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But that’s one job Montgomery County police always take on at this time of year, when the fair opens up. As many as 300,000 fairgoers are expected to come to the Gaithersburg fairgrounds during this year’s event, which runs through Saturday. For all the money spent on win-win staples like cotton candy and corn dogs and rides on the Ferris wheel, a whole lot more will be lost at the gaming booths.

Even if you didn’t grow up attending fairs, it seems fairly harmless that a kid would pay $1 to attempt to flip a pingpong ball into a cup to get a goldfish a regular fairground attraction or $2 for a chance to dump an abusive Bozo in the water. But it is something entirely different to learn that a sober adult would spend most of a night, and probably most of a paycheck, throwing darts at balloons, or balls at bowling pins, all in pursuit of a Winnie-the-Pooh doll so big that it wouldn’t fit in the family truck anyway. It just seems wrong.

Sometimes, it is wrong. That’s when the cops come in.

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Montgomery County’s finest take the unusual step of going undercover at the fair each year. The cops don’t dig for evidence of drug trafficking or prostitution or any of the odious crimes that fall under their division’s bailiwick before and after the fair. No, the police sleuths walk the beat on the 59-acre fairgrounds mainly just to ensure that vendors let everybody know that the Winnie-the-Poohs won’t come off the rack without a fight.

Talk about long odds.

“Really, the best we can do is make this a buyer-beware situation,” says Detective John Sheridan of the Special Investigations Division of the Montgomery County Police Department.

SID officers came to the grounds even before the fair opened to talk with S.M.S. Amusements, the carnival company that controls the midway and sold booth space to the 36 independent contractors running games at this year’s event. Some whole categories of diversions are banned: Games of chance and games where money is the prize such as the Bulldozer are prohibited by Maryland’s gambling statute.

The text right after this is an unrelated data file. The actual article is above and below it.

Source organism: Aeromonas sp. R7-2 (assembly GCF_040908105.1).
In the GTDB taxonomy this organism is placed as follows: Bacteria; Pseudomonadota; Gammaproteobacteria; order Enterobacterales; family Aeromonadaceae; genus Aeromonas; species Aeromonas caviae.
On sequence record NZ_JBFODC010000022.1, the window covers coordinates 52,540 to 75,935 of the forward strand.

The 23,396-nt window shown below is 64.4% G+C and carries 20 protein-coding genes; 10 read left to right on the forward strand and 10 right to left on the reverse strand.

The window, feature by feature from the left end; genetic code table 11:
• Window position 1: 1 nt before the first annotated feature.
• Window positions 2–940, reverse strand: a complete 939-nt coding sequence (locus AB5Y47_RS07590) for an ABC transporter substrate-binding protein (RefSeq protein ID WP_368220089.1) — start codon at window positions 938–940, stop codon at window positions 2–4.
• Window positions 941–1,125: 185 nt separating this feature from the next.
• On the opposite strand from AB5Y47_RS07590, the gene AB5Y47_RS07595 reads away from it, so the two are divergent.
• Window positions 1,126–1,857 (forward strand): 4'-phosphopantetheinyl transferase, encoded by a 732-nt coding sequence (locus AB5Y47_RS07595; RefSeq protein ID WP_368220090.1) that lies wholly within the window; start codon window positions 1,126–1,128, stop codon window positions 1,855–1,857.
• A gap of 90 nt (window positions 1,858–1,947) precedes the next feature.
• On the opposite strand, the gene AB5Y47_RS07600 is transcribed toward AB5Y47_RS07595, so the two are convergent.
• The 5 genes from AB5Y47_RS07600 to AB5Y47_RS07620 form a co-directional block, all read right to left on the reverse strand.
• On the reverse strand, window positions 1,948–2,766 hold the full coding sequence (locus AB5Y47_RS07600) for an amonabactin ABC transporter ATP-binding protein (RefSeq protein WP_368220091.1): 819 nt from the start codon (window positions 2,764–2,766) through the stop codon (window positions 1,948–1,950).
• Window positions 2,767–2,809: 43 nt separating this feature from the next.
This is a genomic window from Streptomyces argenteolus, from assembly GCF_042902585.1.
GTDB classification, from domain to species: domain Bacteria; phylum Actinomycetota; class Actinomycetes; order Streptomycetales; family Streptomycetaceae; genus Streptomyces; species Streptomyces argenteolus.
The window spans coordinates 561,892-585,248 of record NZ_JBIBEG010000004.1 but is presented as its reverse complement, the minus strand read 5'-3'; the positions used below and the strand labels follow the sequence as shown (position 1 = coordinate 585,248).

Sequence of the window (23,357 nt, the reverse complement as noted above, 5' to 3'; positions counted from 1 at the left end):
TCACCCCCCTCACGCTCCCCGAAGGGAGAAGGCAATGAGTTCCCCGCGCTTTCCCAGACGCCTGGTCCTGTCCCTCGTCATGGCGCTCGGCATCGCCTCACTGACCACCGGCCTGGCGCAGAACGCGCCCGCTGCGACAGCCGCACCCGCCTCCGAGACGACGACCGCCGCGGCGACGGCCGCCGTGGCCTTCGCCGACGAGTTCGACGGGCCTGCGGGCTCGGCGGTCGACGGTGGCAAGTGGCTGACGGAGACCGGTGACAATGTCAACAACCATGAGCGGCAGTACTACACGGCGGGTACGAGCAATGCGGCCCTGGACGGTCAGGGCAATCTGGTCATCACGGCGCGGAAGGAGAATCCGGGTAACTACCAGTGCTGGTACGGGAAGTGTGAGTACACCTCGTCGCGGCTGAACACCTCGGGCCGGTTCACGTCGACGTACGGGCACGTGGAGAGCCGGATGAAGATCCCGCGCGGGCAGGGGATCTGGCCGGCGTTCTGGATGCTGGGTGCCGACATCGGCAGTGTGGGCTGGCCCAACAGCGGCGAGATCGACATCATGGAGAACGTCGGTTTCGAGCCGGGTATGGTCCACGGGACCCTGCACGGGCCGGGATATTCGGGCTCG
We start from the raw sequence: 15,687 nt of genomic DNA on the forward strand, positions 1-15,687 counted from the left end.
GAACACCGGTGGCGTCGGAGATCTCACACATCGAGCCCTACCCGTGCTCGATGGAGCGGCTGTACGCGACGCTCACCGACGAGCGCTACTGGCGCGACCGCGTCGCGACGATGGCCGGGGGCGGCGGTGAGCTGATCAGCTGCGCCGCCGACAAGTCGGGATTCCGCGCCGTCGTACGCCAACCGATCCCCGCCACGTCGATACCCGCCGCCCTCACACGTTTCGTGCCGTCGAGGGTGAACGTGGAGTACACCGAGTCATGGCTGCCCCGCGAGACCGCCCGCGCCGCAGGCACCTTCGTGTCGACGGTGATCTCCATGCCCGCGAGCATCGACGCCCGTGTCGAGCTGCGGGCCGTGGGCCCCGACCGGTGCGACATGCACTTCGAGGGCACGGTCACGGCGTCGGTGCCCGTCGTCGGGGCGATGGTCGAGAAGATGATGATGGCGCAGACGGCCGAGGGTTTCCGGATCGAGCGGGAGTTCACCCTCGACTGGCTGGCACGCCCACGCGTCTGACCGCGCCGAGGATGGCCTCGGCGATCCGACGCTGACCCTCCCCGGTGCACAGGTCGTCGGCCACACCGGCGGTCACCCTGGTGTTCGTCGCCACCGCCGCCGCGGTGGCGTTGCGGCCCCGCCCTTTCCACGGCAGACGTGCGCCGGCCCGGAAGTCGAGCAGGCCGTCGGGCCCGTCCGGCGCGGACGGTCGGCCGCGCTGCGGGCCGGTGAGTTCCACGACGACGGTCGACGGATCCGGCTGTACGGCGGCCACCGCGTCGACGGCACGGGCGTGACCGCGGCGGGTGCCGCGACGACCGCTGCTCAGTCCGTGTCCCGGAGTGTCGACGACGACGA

Some games that are billed as games of skill are nevertheless verboten because the local cops have determined from past fairs that they’re a rip-off. The Lucky Strike Game, for example: This jewel calls for players to slide a coin or chip across a table and toward a pack of Lucky Strikes painted in the middle. If they get it to stop in the middle of the pack, they get the big doll. As simple as it sounds, SID detectives discovered that Lucky Strike booth operators lacquer the playing surface in such a way as to ensure that the pieces have no chance of landing in the winning area. The way things are rigged, the game might as well be called Throw the Money Down a Rathole. In past years, the cops shut the Lucky Strike Game booth down midfair; now, they don’t even allow it to be set up. You can still find the game in fairs in other jurisdictions, but S.M.S. doesn’t bother trying to bring it here anymore.

“We know the rules here, and we comply with them,” says Brad Thomas of S.M.S. Amusements.

He has had plenty of time to learn the local rules. Counting this year’s event, he’s been to 32 Montgomery County Fairs, all “with it,” as carny workers describe their status. Thomas, now 44, grew up in a family that traveled to work the fair circuit. As a youngster, he helped his dad run the Ferris wheel here. During breaks, he used to walk around the fairgrounds and spend some of his allowance for a chance at something big and fuzzy.

“I threw a lot of dimes at things back then,” Thomas recalls. “If I threw enough dimes, I’d win a prize.”

Thomas now manages a water park in Oklahoma during the summer. Since he works only five fairs a year, his two boys aren’t on as tough a traveling schedule as he was at their age. They’re not into playing fair games nearly as much as he was when he was at their age, either.

He himself hasn’t played any of the games that take up space in his company’s midway in quite some time “I’ve got all the stuffed animals I need for a lifetime,” he says. But Thomas still remembers the thrill of victory that he used to feel on those rare occasions when he hit pay dirt. And though he admits he’s a little biased now, he says it’s not right to judge those who pay good money to try to beat the odds, however great those odds are.

“I know that everybody doesn’t understand the attraction of all this, but I really think I do,” he says. “It’s simple: It really is about the stuffed animal, trying to get the coolest stuffed animal. People will pay to play for the coolest stuffed animal they can get. A lot about the fairs has changed, but that hasn’t.”

And he also doesn’t think others should judge him for how he makes his living.

“I feel good about what I do. People are happy at the fair,” he says. —Dave McKenna